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7 Reasons Why I Don't Want Your Money

Written by David Harry   
Wednesday, 07 November 2007 15:55

I don’t want your business! Really, it’s true... That is something I have said, not in so few words, to many prospects that come to me for SEO (and other) services. Truth be told, I probably turn away some 90+% of the projects that trickle in. Am I having some sort of an adverse reaction to more 000’s in my bank account? Have I finally No SEO for youflipped out from being a rant-o-holic? No - on all counts; You see, I have long been a proponent of the 80/20 rule, which for our purposes we’ll state as ‘20%  of your clients are responsible for 80% of your grief’. A liberal interpretation, but I am sure Pareto won’t mind.

What is important to get digested, is that you can lose a vast amount of time dealing with those ‘clients from Hell’ and other less than palatable situations. This can be cured through simple diligence and pre-qualifying of potential donors (to my bank account that is).

When it comes to qualifying clients you are trying to establish the best scenarios in which you have the highest likelihood of not only being profitable, but being successful. By that I mean leaving behind a legacy to be proud of, a client gleaming with joy for having known you and a website that purrs like a kitten snuggled up to a warm bowl of milk.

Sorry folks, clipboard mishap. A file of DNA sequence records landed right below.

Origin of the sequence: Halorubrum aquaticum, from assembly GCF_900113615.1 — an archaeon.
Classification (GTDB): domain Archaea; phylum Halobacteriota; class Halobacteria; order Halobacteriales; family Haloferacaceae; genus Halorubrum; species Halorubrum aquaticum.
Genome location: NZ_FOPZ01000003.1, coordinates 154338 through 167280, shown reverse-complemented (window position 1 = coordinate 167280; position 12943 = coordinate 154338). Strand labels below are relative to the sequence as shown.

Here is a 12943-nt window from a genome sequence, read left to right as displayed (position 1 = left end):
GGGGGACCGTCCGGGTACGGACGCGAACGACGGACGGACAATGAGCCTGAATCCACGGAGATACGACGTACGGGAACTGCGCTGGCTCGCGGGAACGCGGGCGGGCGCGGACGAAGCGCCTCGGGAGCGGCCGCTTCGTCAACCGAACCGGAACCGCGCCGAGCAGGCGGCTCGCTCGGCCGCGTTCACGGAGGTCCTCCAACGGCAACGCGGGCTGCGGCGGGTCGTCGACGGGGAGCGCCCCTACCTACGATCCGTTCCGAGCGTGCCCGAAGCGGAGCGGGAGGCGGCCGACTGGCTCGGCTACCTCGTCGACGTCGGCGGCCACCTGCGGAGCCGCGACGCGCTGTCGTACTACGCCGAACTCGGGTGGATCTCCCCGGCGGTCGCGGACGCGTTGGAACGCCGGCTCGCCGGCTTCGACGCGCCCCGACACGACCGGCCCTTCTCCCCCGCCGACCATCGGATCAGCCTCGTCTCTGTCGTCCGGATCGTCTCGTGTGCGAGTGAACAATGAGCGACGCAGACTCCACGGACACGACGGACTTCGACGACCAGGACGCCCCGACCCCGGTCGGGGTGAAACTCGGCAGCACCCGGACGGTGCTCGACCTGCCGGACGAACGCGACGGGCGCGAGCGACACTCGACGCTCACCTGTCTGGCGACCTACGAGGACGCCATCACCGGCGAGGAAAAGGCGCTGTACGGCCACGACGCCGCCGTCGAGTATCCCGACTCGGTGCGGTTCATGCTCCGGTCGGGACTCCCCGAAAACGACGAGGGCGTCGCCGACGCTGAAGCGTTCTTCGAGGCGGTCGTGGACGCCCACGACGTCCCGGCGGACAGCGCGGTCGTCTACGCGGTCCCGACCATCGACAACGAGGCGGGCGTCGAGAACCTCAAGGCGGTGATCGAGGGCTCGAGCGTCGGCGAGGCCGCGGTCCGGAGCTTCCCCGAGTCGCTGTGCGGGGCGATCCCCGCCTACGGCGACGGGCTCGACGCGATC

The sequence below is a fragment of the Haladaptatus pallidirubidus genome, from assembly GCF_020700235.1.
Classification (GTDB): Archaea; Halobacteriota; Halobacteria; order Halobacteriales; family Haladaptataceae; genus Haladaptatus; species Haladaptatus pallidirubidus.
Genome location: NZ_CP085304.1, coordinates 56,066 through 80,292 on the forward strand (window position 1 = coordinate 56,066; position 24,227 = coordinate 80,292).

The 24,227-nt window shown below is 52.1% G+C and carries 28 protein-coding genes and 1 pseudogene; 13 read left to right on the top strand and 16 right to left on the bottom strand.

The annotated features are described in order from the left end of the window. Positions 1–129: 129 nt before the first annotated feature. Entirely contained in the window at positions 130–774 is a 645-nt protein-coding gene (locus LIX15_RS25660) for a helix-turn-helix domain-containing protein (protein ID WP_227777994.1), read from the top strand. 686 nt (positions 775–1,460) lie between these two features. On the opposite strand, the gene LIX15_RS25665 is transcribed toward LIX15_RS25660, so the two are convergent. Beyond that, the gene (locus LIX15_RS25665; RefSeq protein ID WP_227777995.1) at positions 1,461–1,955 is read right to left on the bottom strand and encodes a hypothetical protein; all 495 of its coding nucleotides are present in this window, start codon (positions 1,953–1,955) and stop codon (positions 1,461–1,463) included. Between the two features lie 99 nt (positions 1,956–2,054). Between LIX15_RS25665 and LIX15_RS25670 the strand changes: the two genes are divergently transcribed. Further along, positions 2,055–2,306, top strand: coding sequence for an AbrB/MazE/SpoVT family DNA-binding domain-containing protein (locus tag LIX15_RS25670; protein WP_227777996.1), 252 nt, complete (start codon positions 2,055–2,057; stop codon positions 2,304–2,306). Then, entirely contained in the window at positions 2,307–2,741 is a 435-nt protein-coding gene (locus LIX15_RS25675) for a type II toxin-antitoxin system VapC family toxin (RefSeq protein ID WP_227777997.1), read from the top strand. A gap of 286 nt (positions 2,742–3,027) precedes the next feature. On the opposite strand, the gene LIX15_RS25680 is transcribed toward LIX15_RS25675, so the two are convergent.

There can be a variety of reasons that a prospective SEO client is shown the door;

  1. Improper budget – Champaign dreams and a Kool-Aid budget.
  2. Technically handicapped – they know jack about their website operations not to mention SEO.
  3. Lack of enthusiasm – a single line enquiry or a general lack of passion about their site.
  4. Poor business model – if they are riding the repression train and are doomed to failure, I am not coming on board.
  5. Site Suckage – they have made a Spammy mess out of their site and link profile ( I do fix these once in a while if the budget is there)
  6. What an Idiot – sometime personalities clash, never work with anyone you don’t get along with.
  7. Conversions – the site is about as likely to convert visitors as Matt Cutts is going to start selling links on his Blog.


You didn’t hit my G-Spot

Did you catch that last one? There is no easier way to ensure a luke-warm reaction to your SEO prowess than to have a client that didn’t achieve their (emotional/profitable) desires. Sure, I know that for the most part, conversions are not part of the job description, but rationality don't enter into it. The fact that SEO can only go so far in achieving higher conversions, may be a foreign tongue to the unsatisfied client. Who wants to get ranked for a bunch of target terms only to see minimal revenue generated? In my humble opinion, there is no reason to be worrying about SEO if the site is not prepared to maximize the conversion potential.

This holds true obviously of any marketing endeavour that the product offering should be (reasonably) polished prior to the campaign initiation. You can do all the optimization you want and it won’t mean squat in the end analysis. What is the point of SEO without a chance of converting?

Simply because a project walks in the door doesn’t mean one should grab it up in a desperate attempt to appease the gods of commerce. All too often financial pressures have us making decisions we otherwise wouldn’t. An unchecked ego can pull us into a sense of false security. A lack of foresight makes us wish we could go back in time. I try to create the best possible situations in the hopes of avoiding that 20% that can cause so much havoc.

On the road to success I choose the path of least resistance – qualifying clients makes my work life far more enjoyable and that is what it’s all about for me.



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